Two men were arrested for their roles in an illegal poker room in Evansville that was open for nearly a year. Edward Hill and Mark Nicholas Edge were allegedly running the operation.
Edge, from Owensboro, Kentucky, is facing felony charges for his involvement in the illegal poker room. Authorities arrested him March 22 and booked him into Vanderburgh County Jail.
Edge was released from jail on bond. Police also released Hill on bond after he was arrested a week earlier.
Backdoor poker operations are illegal, and none of them are sanctioned or regulated by the casinos in Indiana.
Illegal poker room busted
The Indiana Gaming Commission first investigated both suspects for their part in the illegal poker house when a confidential source made them aware of the situation. The commission then went to the Indiana State Police to execute a search warrant.
When police searched an office space on Weinbach Avenue on April 5, 2022, they found two separate tables that featured poker games and a dealer at each table. There were 16 players in total at that location.
The poker room operated Monday through Friday evenings, and a select few afternoons from July 2021 until April 2022. The confidential source who tipped off the Indiana Gaming Commission said via the affidavit explanation in The Owensboro Times that Hill ran the poker room while Edge was the primary dealer of games and the establishment’s manager.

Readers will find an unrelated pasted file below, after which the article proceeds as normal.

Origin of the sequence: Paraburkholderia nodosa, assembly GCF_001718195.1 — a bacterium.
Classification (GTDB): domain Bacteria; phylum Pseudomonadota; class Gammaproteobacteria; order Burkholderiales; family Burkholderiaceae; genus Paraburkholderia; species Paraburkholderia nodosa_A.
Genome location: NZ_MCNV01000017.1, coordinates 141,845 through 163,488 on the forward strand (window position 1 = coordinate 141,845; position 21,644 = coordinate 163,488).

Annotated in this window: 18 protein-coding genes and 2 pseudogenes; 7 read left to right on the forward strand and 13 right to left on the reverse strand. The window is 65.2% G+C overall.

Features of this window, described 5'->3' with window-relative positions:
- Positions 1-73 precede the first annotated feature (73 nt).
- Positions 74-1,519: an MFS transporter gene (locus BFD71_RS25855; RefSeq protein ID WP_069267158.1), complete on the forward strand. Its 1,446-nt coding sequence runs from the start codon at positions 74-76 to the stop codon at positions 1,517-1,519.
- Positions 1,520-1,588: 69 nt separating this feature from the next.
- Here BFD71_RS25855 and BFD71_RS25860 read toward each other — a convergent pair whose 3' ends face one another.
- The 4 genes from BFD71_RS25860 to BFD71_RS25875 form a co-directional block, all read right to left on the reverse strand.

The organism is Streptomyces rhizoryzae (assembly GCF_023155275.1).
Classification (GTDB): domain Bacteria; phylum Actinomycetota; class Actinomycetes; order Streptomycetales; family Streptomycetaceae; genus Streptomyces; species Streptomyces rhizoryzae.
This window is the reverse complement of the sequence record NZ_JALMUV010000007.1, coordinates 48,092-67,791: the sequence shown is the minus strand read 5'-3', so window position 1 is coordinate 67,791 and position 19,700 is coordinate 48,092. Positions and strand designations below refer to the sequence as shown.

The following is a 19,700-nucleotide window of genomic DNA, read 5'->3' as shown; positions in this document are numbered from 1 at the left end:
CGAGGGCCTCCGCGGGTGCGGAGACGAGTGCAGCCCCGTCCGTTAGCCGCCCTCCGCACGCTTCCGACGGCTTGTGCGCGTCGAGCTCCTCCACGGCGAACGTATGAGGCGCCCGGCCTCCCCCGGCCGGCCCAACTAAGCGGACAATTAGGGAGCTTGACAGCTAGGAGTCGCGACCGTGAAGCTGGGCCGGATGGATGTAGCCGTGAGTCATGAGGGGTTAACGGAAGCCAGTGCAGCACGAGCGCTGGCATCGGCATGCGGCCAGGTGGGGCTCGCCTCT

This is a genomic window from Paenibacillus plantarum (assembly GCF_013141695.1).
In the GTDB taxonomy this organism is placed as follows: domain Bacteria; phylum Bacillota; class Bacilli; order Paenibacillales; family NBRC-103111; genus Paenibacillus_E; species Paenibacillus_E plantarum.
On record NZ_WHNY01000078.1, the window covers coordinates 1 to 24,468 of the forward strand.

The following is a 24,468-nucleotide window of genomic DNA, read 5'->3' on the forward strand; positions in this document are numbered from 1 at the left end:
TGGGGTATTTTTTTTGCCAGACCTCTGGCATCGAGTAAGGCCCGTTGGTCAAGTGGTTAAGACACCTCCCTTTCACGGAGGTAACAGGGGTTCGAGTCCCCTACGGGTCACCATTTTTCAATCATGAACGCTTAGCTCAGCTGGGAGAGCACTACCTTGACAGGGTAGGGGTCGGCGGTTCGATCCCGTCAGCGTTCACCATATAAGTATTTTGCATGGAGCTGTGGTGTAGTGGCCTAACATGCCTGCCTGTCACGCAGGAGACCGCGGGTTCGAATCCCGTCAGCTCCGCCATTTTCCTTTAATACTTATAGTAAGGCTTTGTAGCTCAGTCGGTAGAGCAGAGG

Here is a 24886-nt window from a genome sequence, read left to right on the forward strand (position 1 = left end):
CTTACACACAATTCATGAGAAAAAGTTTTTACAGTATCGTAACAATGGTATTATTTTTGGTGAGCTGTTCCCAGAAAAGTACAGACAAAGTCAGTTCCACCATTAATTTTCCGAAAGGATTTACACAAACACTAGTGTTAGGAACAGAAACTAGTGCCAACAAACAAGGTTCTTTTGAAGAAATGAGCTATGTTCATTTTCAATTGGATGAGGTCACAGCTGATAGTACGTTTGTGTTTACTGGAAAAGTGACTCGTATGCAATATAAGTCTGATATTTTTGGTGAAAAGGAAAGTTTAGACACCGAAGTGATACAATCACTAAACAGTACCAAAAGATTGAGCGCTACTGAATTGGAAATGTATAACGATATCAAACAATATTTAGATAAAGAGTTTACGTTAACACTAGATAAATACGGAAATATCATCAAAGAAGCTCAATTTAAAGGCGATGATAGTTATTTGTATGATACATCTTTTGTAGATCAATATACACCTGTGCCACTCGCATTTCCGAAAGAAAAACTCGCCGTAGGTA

When police executed the search warrant, they found $9,240 at the establishment. They also searched Hill’s home and found another $13,182.
Hill and Edge allegedly moved on from a different illegal poker operation in 2021 to begin their own. They created a split where Hill received 75% of the profits, and Edge kept the remaining 25%. Edge also allegedly kept all of the tips from dealing games.
Both men face felony charges for corrupt business influence, professional gambling and promoting professional gambling.
The problem with illegal gambling houses in Indiana
Issues with illegal gambling establishments like the poker house run by Edge and Hill are common in Indiana and across the country.
The issue caught the attention of Indiana legislators in the past, specifically Sen. Michael Young, R-Indianapolis, and former Republican Sen. Philip Boots. They co-authored a bill in 2020 to decriminalize and regulate these private poker rooms as they were “private low-stakes card games.”
That bill – known as Senate Bill 434 – has not been heard by a committee since 2020. But it still shows the importance to some legislators in addressing this issue of illegal gambling houses. There are also concerns that illegal gambling establishments become spaces for organized crime to grow comfortably, hurting the communities they’re based in.
Creating legislation like SB 434 to decriminalize and regulate small stakes poker rooms could go a long way toward keeping communities safer. All while the state reaps the tax revenue gained from regulating such establishments.
At least for now, lawmakers in Indiana have not sorted out the issue of illegal gambling. Until they prioritize these spaces, they will continue to operate throughout the Hoosier State.